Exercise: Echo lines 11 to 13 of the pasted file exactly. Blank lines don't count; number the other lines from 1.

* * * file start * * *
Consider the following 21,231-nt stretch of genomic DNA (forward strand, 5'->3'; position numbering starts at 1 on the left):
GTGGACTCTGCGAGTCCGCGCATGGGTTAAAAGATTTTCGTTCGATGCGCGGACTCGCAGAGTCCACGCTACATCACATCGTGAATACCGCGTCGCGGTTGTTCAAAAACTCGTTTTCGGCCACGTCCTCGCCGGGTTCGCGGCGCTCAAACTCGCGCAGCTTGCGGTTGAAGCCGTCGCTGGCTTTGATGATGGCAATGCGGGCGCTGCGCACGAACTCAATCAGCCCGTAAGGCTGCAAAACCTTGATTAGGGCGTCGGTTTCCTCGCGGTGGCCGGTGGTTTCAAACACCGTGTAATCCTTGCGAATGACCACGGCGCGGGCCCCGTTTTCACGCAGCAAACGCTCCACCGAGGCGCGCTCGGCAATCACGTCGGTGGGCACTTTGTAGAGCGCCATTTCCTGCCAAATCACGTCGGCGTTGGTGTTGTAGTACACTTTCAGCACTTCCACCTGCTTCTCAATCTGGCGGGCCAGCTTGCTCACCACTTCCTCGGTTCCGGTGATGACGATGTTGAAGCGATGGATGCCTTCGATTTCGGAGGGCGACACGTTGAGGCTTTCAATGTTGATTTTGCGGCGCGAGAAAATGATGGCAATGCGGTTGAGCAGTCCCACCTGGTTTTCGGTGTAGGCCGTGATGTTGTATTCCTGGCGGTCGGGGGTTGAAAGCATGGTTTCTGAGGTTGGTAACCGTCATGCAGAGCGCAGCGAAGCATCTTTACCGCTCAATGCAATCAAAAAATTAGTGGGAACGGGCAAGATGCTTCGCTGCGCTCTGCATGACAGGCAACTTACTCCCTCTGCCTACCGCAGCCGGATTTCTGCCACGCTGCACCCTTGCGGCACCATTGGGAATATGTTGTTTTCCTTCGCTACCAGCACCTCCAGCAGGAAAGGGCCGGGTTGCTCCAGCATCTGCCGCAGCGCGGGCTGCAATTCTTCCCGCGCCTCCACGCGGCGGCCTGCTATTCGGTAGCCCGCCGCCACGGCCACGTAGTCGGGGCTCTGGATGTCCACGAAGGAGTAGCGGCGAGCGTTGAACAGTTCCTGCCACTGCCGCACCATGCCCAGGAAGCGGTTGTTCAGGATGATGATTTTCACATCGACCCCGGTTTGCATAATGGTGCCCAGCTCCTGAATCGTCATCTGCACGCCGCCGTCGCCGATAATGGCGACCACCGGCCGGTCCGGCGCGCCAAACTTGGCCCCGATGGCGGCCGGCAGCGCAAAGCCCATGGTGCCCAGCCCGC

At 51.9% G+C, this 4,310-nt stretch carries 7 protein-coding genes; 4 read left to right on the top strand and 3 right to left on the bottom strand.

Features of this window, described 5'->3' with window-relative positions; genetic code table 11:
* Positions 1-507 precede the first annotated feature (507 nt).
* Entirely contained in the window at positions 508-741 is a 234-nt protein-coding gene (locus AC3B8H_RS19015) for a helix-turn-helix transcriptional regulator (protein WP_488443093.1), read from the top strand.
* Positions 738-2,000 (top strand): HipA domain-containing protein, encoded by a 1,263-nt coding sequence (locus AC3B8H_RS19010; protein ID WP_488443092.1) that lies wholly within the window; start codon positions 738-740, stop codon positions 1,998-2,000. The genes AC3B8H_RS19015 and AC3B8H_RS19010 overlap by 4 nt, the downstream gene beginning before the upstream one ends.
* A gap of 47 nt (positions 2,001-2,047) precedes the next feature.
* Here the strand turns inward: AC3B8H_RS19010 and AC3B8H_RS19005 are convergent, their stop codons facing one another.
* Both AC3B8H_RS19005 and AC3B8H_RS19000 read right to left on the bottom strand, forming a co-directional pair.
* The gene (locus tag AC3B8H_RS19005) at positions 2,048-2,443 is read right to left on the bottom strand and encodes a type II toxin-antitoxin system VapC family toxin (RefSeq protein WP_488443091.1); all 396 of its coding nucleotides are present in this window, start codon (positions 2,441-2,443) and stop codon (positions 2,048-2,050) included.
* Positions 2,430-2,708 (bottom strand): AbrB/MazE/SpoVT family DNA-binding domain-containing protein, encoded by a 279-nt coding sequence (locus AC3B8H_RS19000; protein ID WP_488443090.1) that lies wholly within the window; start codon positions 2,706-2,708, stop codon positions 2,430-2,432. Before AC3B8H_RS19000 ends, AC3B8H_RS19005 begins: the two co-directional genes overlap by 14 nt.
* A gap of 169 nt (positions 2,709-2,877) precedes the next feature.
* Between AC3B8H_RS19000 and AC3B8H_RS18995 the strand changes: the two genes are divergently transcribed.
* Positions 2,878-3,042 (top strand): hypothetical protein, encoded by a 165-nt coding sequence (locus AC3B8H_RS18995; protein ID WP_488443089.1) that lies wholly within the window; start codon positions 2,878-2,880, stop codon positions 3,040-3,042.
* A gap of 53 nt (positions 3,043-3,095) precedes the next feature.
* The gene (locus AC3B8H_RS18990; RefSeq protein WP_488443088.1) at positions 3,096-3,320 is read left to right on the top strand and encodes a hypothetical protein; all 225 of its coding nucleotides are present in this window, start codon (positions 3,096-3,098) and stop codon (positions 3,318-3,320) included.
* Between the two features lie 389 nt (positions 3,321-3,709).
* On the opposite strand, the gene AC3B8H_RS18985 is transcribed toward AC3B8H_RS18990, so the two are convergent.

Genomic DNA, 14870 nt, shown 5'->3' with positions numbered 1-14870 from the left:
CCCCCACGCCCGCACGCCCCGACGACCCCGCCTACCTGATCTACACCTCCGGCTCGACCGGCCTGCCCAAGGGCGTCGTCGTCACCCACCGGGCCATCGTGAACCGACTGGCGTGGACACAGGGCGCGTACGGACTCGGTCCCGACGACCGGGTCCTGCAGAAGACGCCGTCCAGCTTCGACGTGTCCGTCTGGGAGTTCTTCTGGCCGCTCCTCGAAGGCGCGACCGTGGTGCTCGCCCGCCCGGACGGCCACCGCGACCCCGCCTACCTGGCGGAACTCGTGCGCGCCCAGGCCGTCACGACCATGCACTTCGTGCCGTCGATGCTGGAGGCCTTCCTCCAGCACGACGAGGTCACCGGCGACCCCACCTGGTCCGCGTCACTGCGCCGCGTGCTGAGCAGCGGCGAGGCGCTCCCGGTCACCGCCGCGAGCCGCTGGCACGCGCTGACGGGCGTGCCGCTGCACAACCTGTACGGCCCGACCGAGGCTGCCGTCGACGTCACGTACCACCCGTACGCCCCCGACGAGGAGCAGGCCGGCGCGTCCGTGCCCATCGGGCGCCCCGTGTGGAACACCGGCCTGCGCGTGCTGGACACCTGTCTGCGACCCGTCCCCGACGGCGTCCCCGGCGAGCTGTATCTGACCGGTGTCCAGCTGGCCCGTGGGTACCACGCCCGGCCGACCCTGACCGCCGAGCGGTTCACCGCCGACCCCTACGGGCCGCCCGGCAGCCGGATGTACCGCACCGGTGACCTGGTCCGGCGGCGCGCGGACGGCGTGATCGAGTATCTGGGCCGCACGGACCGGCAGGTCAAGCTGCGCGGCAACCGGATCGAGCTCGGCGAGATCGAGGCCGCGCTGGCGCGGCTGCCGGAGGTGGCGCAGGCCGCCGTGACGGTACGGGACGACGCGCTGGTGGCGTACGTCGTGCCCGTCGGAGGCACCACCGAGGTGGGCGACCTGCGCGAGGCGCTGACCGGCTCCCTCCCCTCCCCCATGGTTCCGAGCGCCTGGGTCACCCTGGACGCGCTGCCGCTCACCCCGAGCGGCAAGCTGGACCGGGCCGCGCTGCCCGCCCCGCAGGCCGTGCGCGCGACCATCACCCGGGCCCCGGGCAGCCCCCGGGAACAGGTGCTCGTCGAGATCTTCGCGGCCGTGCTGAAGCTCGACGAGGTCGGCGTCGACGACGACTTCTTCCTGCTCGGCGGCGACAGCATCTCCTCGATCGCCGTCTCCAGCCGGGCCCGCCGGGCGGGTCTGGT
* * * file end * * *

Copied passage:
* The gene (locus tag AC3B8H_RS19005) at positions 2,048-2,443 is read right to left on the bottom strand and encodes a type II toxin-antitoxin system VapC family toxin (RefSeq protein WP_488443091.1); all 396 of its coding nucleotides are present in this window, start codon (positions 2,441-2,443) and stop codon (positions 2,048-2,050) included.
* Positions 2,430-2,708 (bottom strand): AbrB/MazE/SpoVT family DNA-binding domain-containing protein, encoded by a 279-nt coding sequence (locus AC3B8H_RS19000; protein ID WP_488443090.1) that lies wholly within the window; start codon positions 2,706-2,708, stop codon positions 2,430-2,432. Before AC3B8H_RS19000 ends, AC3B8H_RS19005 begins: the two co-directional genes overlap by 14 nt.
* A gap of 169 nt (positions 2,709-2,877) precedes the next feature.